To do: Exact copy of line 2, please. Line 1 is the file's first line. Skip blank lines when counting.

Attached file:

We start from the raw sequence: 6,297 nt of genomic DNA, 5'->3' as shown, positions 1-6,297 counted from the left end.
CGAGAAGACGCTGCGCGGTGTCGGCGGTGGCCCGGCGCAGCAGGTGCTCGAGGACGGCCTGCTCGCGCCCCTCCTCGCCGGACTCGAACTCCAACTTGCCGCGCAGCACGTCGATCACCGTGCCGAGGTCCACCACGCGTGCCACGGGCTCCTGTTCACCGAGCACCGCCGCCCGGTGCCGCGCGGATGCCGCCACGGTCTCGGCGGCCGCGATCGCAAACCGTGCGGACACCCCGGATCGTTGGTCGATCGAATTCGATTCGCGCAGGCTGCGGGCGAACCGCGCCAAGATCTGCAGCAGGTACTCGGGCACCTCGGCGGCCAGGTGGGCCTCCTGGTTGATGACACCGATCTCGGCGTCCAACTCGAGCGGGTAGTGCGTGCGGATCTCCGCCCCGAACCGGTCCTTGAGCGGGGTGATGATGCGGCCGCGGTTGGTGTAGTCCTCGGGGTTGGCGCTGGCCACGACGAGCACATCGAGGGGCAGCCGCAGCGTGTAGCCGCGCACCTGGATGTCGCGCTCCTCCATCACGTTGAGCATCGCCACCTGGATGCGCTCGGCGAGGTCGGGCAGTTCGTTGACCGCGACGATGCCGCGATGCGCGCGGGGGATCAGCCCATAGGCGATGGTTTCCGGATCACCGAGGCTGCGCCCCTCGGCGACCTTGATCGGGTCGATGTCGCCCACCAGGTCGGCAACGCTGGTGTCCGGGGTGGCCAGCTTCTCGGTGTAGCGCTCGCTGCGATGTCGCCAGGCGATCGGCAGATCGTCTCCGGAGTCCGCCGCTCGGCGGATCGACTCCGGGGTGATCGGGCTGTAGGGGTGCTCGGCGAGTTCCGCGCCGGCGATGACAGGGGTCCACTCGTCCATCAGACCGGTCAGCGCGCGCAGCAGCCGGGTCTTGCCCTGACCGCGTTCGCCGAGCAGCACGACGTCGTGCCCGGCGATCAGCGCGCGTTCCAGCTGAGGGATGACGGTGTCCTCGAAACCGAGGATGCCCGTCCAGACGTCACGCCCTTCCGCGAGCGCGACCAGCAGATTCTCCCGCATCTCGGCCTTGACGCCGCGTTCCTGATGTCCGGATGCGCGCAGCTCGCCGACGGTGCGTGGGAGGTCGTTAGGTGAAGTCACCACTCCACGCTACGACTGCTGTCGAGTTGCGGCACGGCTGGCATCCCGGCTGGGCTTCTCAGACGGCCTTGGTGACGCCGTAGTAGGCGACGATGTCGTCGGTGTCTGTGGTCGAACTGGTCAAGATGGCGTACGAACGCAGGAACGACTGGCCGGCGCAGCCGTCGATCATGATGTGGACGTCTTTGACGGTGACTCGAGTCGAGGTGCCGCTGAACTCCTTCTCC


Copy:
CGAGAAGACGCTGCGCGGTGTCGGCGGTGGCCCGGCGCAGCAGGTGCTCGAGGACGGCCTGCTCGCGCCCCTCCTCGCCGGACTCGAACTCCAACTTGCCGCGCAGCACGTCGATCACCGTGCCGAGGTCCACCACGCGTGCCACGGGCTCCTGTTCACCGAGCACCGCCGCCCGGTGCCGCGCGGATGCCGCCACGGTCTCGGCGGCCGCGATCGCAAACCGTGCGGACACCCCGGATCGTTGGTCGATCGAATTCGATTCGCGCAGGCTGCGGGCGAACCGCGCCAAGATCTGCAGCAGGTACTCGGGCACCTCGGCGGCCAGGTGGGCCTCCTGGTTGATGACACCGATCTCGGCGTCCAACTCGAGCGGGTAGTGCGTGCGGATCTCCGCCCCGAACCGGTCCTTGAGCGGGGTGATGATGCGGCCGCGGTTGGTGTAGTCCTCGGGGTTGGCGCTGGCCACGACGAGCACATCGAGGGGCAGCCGCAGCGTGTAGCCGCGCACCTGGATGTCGCGCTCCTCCATCACGTTGAGCATCGCCACCTGGATGCGCTCGGCGAGGTCGGGCAGTTCGTTGACCGCGACGATGCCGCGATGCGCGCGGGGGATCAGCCCATAGGCGATGGTTTCCGGATCACCGAGGCTGCGCCCCTCGGCGACCTTGATCGGGTCGATGTCGCCCACCAGGTCGGCAACGCTGGTGTCCGGGGTGGCCAGCTTCTCGGTGTAGCGCTCGCTGCGATGTCGCCAGGCGATCGGCAGATCGTCTCCGGAGTCCGCCGCTCGGCGGATCGACTCCGGGGTGATCGGGCTGTAGGGGTGCTCGGCGAGTTCCGCGCCGGCGATGACAGGGGTCCACTCGTCCATCAGACCGGTCAGCGCGCGCAGCAGCCGGGTCTTGCCCTGACCGCGTTCGCCGAGCAGCACGACGTCGTGCCCGGCGATCAGCGCGCGTTCCAGCTGAGGGATGACGGTGTCCTCGAAACCGAGGATGCCCGTCCAGACGTCACGCCCTTCCGCGAGCGCGACCAGCAGATTCTCCCGCATCTCGGCCTTGACGCCGCGTTCCTGATGTCCGGATGCGCGCAGCTCGCCGACGGTGCGTGGGAGGTCGTTAGGTGAAGTCACCACTCCACGCTACGACTGCTGTCGAGTTGCGGCACGGCTGGCATCCCGGCTGGGCTTCTCAGACGGCCTTGGTGACGCCGTAGTAGGCGACGATGTCGTCGGTGTCTGTGGTCGAACTGGTCAAGATGGCGTACGAACGCAGGAACGACTGGCCGGCGCAGCCGTCGATCATGATGTGGACGTCTTTGACGGTGACTCGAGTCGAGGTGCCGCTGAACTCCTTCTCC